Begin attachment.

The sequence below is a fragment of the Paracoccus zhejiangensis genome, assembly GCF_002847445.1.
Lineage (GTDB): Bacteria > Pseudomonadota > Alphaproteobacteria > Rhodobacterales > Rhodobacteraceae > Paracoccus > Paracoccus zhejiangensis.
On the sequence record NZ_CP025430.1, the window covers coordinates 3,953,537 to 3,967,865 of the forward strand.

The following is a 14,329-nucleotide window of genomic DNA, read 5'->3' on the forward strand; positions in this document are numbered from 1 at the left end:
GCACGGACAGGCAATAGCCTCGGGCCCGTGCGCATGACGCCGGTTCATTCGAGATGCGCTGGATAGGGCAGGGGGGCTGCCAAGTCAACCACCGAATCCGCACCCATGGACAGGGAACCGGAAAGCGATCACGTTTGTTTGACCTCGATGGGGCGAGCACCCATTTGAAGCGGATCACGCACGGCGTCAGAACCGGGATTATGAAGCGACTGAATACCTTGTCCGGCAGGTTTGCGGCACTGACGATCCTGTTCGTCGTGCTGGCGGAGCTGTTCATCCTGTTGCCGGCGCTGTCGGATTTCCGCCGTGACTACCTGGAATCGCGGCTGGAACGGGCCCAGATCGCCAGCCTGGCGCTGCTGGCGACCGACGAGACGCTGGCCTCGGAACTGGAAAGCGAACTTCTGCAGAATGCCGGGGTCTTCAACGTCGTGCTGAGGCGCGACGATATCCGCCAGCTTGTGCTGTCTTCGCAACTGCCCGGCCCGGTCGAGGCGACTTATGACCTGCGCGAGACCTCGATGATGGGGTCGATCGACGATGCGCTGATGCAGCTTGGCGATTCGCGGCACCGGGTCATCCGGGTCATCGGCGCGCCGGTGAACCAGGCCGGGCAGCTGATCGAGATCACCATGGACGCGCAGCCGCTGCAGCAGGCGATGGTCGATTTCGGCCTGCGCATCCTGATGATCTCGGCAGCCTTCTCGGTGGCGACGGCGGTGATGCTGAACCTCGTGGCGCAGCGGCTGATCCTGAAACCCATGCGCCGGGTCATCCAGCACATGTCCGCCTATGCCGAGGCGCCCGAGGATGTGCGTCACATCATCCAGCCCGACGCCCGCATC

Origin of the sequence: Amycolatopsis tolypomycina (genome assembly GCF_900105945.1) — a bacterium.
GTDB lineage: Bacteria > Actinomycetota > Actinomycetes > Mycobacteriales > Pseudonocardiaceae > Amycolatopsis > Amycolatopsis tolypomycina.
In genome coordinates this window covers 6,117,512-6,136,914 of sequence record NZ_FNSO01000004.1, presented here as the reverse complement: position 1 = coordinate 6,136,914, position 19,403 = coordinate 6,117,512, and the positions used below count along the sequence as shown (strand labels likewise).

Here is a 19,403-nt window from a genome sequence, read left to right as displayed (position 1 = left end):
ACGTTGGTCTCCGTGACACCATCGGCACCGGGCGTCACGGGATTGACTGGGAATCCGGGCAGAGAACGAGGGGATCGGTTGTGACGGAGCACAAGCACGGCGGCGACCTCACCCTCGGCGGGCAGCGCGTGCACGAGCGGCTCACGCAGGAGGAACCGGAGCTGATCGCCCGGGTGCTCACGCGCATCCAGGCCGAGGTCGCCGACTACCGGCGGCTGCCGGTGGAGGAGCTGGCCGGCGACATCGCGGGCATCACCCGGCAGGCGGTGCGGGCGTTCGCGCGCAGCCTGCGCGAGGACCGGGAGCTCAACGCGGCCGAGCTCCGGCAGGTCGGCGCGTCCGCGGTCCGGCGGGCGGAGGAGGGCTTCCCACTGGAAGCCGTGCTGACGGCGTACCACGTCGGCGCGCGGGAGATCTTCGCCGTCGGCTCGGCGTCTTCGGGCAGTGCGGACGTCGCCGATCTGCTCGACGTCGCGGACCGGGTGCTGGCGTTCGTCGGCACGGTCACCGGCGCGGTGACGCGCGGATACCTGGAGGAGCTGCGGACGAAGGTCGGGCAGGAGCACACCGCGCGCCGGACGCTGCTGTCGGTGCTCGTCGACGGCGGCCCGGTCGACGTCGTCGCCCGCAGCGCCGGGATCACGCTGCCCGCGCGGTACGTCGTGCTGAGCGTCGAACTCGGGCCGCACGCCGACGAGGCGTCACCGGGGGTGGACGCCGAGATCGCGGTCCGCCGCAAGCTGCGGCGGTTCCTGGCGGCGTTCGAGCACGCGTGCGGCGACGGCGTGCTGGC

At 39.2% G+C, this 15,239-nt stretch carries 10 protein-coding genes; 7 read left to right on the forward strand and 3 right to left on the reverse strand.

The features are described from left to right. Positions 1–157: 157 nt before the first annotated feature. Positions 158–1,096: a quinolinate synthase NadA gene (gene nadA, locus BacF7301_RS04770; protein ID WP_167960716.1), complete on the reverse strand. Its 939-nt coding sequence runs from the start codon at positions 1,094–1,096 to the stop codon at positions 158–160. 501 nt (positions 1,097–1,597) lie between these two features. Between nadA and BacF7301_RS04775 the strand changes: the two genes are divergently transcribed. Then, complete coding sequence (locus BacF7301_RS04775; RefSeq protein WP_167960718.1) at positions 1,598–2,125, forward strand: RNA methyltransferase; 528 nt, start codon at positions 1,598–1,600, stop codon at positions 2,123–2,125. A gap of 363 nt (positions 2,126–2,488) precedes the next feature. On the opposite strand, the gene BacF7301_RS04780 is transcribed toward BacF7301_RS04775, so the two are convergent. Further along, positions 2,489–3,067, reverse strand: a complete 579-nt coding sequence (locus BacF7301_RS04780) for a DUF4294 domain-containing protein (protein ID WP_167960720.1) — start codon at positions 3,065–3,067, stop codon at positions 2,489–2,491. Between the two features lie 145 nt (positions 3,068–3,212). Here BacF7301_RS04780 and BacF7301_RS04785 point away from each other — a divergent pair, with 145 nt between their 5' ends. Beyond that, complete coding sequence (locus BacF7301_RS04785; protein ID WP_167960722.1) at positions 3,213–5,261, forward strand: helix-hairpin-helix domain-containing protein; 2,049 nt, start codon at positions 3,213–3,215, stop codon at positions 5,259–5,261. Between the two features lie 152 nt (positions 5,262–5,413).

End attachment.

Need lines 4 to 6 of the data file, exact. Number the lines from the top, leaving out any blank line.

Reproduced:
The following is a 14,329-nucleotide window of genomic DNA, read 5'->3' on the forward strand; positions in this document are numbered from 1 at the left end:
GCACGGACAGGCAATAGCCTCGGGCCCGTGCGCATGACGCCGGTTCATTCGAGATGCGCTGGATAGGGCAGGGGGGCTGCCAAGTCAACCACCGAATCCGCACCCATGGACAGGGAACCGGAAAGCGATCACGTTTGTTTGACCTCGATGGGGCGAGCACCCATTTGAAGCGGATCACGCACGGCGTCAGAACCGGGATTATGAAGCGACTGAATACCTTGTCCGGCAGGTTTGCGGCACTGACGATCCTGTTCGTCGTGCTGGCGGAGCTGTTCATCCTGTTGCCGGCGCTGTCGGATTTCCGCCGTGACTACCTGGAATCGCGGCTGGAACGGGCCCAGATCGCCAGCCTGGCGCTGCTGGCGACCGACGAGACGCTGGCCTCGGAACTGGAAAGCGAACTTCTGCAGAATGCCGGGGTCTTCAACGTCGTGCTGAGGCGCGACGATATCCGCCAGCTTGTGCTGTCTTCGCAACTGCCCGGCCCGGTCGAGGCGACTTATGACCTGCGCGAGACCTCGATGATGGGGTCGATCGACGATGCGCTGATGCAGCTTGGCGATTCGCGGCACCGGGTCATCCGGGTCATCGGCGCGCCGGTGAACCAGGCCGGGCAGCTGATCGAGATCACCATGGACGCGCAGCCGCTGCAGCAGGCGATGGTCGATTTCGGCCTGCGCATCCTGATGATCTCGGCAGCCTTCTCGGTGGCGACGGCGGTGATGCTGAACCTCGTGGCGCAGCGGCTGATCCTGAAACCCATGCGCCGGGTCATCCAGCACATGTCCGCCTATGCCGAGGCGCCCGAGGATGTGCGTCACATCATCCAGCCCGACGCCCGCATC

Origin of the sequence: Amycolatopsis tolypomycina (genome assembly GCF_900105945.1) — a bacterium.